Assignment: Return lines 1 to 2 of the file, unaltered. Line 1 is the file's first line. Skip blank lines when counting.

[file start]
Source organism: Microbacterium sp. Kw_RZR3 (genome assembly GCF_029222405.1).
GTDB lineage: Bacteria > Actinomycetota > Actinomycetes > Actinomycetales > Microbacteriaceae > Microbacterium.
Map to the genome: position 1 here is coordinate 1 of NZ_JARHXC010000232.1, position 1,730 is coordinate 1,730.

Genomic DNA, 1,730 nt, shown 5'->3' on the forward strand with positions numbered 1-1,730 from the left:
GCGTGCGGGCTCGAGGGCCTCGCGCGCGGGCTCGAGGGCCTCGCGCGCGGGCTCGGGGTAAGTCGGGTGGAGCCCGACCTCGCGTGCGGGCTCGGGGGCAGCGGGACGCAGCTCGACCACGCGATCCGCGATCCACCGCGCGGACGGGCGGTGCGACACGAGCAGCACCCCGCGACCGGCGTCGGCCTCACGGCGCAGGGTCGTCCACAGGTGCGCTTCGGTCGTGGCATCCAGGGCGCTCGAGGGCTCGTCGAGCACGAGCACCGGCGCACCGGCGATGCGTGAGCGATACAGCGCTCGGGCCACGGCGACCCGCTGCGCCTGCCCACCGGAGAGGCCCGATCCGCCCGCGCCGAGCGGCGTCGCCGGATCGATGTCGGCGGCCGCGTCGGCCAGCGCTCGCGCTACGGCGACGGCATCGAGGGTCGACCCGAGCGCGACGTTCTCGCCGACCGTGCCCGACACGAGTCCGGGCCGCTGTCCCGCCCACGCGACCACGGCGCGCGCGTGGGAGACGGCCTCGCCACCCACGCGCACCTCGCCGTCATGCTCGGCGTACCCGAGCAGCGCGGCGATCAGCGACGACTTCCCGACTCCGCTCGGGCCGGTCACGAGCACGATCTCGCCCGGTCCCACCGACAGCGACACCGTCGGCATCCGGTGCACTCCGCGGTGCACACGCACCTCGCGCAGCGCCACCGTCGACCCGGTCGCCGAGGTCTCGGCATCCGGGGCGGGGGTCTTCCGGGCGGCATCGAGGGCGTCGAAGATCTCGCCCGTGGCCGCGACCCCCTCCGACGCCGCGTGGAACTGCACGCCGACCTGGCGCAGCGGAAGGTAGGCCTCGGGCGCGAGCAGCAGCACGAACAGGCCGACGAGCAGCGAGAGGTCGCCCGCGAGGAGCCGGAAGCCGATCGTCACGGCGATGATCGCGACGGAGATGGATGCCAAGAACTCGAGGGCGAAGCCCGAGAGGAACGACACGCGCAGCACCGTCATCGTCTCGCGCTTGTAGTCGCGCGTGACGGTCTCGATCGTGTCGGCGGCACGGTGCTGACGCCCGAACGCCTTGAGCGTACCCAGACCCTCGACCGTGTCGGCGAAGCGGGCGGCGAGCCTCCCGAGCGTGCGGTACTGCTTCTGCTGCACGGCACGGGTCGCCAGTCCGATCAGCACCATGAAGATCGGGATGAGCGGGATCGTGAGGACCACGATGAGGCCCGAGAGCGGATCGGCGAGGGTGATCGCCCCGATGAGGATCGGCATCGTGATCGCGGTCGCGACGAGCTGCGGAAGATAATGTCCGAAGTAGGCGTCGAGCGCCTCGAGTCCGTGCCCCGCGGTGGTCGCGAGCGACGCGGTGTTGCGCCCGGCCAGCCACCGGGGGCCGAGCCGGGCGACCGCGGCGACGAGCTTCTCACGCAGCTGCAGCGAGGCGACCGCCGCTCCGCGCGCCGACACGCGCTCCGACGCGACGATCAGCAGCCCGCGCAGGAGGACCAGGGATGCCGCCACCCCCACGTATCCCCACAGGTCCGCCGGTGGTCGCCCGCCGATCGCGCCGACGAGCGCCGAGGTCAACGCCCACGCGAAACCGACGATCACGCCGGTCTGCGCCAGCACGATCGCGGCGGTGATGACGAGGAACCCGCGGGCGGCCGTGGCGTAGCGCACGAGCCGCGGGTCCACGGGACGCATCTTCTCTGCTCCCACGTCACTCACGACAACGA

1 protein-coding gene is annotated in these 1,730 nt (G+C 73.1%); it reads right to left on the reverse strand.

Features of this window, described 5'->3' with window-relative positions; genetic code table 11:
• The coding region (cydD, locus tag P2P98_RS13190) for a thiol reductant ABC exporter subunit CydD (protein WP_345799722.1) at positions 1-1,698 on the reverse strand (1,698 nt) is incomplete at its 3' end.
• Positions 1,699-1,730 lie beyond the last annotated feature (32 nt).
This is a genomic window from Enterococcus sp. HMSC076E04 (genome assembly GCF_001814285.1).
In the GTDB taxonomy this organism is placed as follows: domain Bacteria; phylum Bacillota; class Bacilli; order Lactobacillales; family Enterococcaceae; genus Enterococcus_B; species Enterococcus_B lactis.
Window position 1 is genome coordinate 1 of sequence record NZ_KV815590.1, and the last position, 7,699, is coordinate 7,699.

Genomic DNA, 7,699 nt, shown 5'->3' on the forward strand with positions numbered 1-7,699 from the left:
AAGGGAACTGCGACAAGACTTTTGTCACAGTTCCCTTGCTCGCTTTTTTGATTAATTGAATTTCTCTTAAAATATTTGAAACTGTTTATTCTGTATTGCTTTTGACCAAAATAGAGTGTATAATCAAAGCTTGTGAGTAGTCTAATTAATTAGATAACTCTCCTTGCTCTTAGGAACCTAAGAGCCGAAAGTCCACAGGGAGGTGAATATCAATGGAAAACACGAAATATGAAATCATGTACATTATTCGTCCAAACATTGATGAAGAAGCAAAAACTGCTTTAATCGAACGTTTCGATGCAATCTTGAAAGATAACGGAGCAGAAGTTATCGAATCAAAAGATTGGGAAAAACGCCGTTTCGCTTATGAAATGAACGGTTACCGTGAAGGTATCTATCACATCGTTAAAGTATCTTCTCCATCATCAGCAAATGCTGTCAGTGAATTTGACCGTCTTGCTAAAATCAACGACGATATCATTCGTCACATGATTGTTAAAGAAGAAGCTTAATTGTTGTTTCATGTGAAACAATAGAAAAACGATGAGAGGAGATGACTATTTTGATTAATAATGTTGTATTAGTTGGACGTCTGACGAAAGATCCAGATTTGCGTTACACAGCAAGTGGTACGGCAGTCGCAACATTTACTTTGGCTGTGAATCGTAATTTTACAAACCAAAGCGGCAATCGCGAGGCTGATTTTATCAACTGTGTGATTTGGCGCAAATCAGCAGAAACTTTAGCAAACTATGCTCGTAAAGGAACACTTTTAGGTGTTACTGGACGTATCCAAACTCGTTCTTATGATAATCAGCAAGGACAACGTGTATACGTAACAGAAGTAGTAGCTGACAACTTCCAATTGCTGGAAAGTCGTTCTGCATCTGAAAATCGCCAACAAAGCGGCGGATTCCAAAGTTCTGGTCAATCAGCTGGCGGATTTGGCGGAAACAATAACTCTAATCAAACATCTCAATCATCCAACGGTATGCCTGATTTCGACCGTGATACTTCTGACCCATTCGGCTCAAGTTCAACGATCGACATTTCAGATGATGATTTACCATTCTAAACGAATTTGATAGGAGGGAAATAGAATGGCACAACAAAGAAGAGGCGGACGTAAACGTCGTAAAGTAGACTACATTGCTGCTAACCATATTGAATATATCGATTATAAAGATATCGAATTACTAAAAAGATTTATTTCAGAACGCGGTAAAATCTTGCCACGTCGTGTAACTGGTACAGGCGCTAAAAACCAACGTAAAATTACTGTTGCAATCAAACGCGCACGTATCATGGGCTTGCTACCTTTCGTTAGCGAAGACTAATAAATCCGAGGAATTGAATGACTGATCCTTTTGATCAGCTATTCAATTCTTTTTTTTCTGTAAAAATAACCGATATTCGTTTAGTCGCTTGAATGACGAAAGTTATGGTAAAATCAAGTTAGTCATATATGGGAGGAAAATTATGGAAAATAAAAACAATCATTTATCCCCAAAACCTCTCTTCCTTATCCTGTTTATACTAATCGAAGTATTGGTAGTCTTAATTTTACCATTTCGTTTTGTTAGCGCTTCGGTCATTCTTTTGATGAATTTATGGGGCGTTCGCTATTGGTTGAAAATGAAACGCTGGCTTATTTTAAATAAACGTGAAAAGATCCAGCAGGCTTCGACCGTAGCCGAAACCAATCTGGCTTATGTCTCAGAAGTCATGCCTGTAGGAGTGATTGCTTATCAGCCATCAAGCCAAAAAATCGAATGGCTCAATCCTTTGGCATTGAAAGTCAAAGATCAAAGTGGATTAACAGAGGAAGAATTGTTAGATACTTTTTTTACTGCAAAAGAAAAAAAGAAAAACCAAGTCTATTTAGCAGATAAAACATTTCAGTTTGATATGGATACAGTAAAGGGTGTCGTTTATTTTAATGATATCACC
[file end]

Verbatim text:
Source organism: Microbacterium sp. Kw_RZR3 (genome assembly GCF_029222405.1).
GTDB lineage: Bacteria > Actinomycetota > Actinomycetes > Actinomycetales > Microbacteriaceae > Microbacterium.